Jim Lambie "Unknown Pleasures"
This event has ended.
The Hara Museum of Contemporary Art is proud to present the exhibition Jim Lambie: Unknown Pleasures. Selected as the Scottish representative at the Venice Biennale (2003) and nominated for the Turner Prize (2005), the most prestigious honor in the world of British contemporary art, Lambie has achieved a number of milestones in recent years. This exhibition features Lambie’s trademark psychedelic floor installations with sculptural works consisting of dramatically transformed everyday objects which together co-star, collaborate or compete with the unique space of the Hara Museum. Many of the works are appearing in Japan for the first time.
“Discovered” by Wassily Kandinsky at the beginning of the 20th century, abstract art went on to give blossom in the mid-60s to the large flower known as “Op Art,” which changed art from image to illusion, giving spectators a new kind of visual experience. Born during the heyday of the Op Art movement, Jim Lambie lays down tapes in precise geometric patterns over entire floors that boldly transform the space itself. Through his installations, he probes the use of abstraction to create rich visual experiences, as well as the possibilities that they hold. Furthermore, Lambie takes daily objects such as chairs, beds, records and record players that have been boldly yet sensitively decorated and places them skillfully into his installations to bring “unknown pleasures” into our sights.
When we step into a space created by Lambie, our eyes begin to “reply” to the geometric patterns on the floor. We experience illusionistic space that vibrates with a regular rhythm, shrinking and expanding, even inducing a feeling of vertigo, until at some point we forget we are in a museum and feel the space expanding without limit within the inner depths of our consciousness. Lambie, who continues to live life immersed in music through band and DJ activities, talks about music in a way that mirrors this sensation: “You put a record on and it’s like all the edges disappear.” Through the mechanisms behind perception, the psychological and behavioral restraints that surround us temporarily disappear, transforming life into something vigorous and robust. One might consider this sense of “being alive” to be the end state of Lambie’s abstraction.
[Image: Installation view at the Hara Museum © Jim Lambie and Hara Museum of Contemporary Art]
From 2008-12-13 To 2009-05-10
He's big. He's Scottish. And he's over here. Extended by popular demand, Jim Lambie's solo show is a feast for the eyes, an extravaganza, a psychedelic phantasmagoria. But what else?
Only B&W, not colourful as advertised in the flyer/poster. Misleading...? Mmm.
I came to this exhibition yesterday with great anticipation and hope , as seeing some fresh work in a Japanese museum has been a looooonnngggg time in the waiting, (Yes i saw a lot of his work here already since the presiding galleries seem to control the museums as their shills and not the other way around, but htat is a different matter.) Personally thinking Mr. Lambie is a very interesting artist to investigate, my hopes were dashed when i came to see a regurgitation of art from the last 40+ years. The floor treatment which usually surprises me was a simple re-working of Sol Lewit meets Daniel Buren which when positioned next to jean Pierre Raynaud only emphasizes and weakens the installation. Being a record and book freak myself, I checked the spines of the records and found less of a controlled selection and more of a thrift-shop remains. I read the essay which the museum is of course proud to exhibit the artist—why would they say otherwise? — but simple questions in the details go unanswered. Excited to peer into his wold and ideas, I entered but ended up cruising through the show in less than 10 minutes. Feeling gipped, i tried it again, then not wanting to leave so quickly i decided to have a coffee and mull the show over. Trying to discuss it we quickly diverted the discussion to a fun old song by Bauhaus, Double Dare. Funny that oldie held more discussion and attention. The couple next to us asked what we were discussing and turned out to get into the music more. They were equally disappointed in Jim Lambie, and agreed that it is not the museum's position to verify the galleries, but their duty is to serve the artists and the people. ot the curators please take heed, the public of Japan need not pay to see a show that is easily accessible in the private galleries, frequently simultaneously.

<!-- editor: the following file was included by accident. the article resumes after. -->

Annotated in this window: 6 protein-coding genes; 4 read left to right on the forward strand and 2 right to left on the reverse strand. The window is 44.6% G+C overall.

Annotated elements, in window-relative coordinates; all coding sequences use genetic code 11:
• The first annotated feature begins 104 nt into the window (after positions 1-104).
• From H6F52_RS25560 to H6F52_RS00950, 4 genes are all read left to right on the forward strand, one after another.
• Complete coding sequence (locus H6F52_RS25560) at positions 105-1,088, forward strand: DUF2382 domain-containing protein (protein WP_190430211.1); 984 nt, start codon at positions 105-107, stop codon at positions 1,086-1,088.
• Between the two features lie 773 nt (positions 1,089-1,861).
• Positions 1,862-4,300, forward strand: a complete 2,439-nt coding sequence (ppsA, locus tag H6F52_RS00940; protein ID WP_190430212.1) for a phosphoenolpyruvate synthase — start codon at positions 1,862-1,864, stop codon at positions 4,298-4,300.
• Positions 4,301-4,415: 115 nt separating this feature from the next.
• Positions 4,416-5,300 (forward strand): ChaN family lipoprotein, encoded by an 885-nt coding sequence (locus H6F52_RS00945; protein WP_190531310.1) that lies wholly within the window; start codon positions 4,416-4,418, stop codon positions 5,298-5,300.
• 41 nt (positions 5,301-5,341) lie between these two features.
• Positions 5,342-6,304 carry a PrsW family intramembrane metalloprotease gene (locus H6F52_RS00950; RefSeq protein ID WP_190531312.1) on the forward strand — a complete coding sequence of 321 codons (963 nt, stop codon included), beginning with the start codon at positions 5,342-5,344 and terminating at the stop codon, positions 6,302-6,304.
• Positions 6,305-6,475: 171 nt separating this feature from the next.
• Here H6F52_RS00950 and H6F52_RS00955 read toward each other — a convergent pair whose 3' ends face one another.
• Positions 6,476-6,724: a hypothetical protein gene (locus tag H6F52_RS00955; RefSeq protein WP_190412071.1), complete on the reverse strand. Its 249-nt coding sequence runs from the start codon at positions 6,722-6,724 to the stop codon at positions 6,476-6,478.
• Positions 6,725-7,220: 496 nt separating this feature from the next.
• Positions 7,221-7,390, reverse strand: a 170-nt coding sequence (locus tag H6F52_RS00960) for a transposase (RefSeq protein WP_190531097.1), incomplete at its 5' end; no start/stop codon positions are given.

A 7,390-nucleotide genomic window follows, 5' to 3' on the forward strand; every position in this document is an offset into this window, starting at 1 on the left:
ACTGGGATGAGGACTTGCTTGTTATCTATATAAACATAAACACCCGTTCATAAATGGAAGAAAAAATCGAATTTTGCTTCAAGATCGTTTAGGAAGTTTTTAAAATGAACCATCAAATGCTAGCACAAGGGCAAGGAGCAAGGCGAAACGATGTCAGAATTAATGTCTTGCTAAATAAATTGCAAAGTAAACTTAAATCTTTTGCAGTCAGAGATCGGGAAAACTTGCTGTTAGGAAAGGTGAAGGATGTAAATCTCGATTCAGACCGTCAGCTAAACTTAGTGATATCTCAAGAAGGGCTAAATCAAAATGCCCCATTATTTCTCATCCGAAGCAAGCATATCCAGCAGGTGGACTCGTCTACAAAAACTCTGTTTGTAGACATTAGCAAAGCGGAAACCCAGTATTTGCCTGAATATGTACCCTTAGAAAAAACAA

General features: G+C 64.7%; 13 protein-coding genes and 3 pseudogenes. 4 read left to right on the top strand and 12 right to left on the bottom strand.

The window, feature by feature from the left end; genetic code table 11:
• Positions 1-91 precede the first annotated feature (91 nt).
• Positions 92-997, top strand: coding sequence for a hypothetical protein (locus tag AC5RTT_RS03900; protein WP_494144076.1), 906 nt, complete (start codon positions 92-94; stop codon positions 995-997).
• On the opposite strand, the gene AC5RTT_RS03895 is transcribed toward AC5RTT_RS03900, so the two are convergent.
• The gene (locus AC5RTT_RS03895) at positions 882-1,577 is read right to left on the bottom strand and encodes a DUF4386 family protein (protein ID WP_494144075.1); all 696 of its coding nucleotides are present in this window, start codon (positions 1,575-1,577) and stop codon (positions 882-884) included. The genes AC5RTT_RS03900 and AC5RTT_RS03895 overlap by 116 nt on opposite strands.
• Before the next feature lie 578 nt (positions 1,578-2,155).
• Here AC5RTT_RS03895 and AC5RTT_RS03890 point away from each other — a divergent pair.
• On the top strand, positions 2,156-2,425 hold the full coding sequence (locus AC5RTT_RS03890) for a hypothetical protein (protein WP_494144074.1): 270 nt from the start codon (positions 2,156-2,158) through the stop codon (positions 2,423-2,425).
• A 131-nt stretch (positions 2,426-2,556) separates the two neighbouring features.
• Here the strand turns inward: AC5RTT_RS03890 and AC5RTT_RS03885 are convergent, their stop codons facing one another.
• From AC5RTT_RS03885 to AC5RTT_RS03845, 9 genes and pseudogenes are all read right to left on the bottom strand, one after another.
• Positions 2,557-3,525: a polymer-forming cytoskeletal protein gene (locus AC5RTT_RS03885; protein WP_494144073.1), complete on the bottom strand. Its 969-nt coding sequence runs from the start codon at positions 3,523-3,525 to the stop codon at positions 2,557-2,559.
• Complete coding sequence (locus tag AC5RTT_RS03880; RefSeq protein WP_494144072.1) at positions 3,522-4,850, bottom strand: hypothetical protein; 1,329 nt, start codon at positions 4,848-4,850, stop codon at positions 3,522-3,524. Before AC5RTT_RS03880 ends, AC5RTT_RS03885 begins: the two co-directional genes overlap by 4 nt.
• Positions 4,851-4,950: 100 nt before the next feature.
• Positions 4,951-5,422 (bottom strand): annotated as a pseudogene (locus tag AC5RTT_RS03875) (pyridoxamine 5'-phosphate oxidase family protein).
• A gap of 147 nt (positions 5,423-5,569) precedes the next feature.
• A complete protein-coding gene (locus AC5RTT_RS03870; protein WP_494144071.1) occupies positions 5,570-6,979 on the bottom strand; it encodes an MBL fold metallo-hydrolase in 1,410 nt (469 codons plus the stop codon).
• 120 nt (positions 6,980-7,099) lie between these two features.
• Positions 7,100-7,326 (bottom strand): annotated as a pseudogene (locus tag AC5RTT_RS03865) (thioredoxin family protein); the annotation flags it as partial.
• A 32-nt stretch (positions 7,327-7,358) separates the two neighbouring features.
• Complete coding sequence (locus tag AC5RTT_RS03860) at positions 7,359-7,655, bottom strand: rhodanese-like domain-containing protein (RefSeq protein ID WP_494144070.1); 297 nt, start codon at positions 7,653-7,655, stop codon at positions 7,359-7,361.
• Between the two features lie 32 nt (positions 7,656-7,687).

Jim Lambie turns the Hara Museum into a riff on the curve
By MARIUS GOMBRICH
Special to The Japan Times
"... I guess these two elements are like the bass line and drums on a piece of music, and then the other sculptures are floating on top of that, almost like the vocals and the guitars," Lambie explained.
★Nice collaboration with Hara Museum★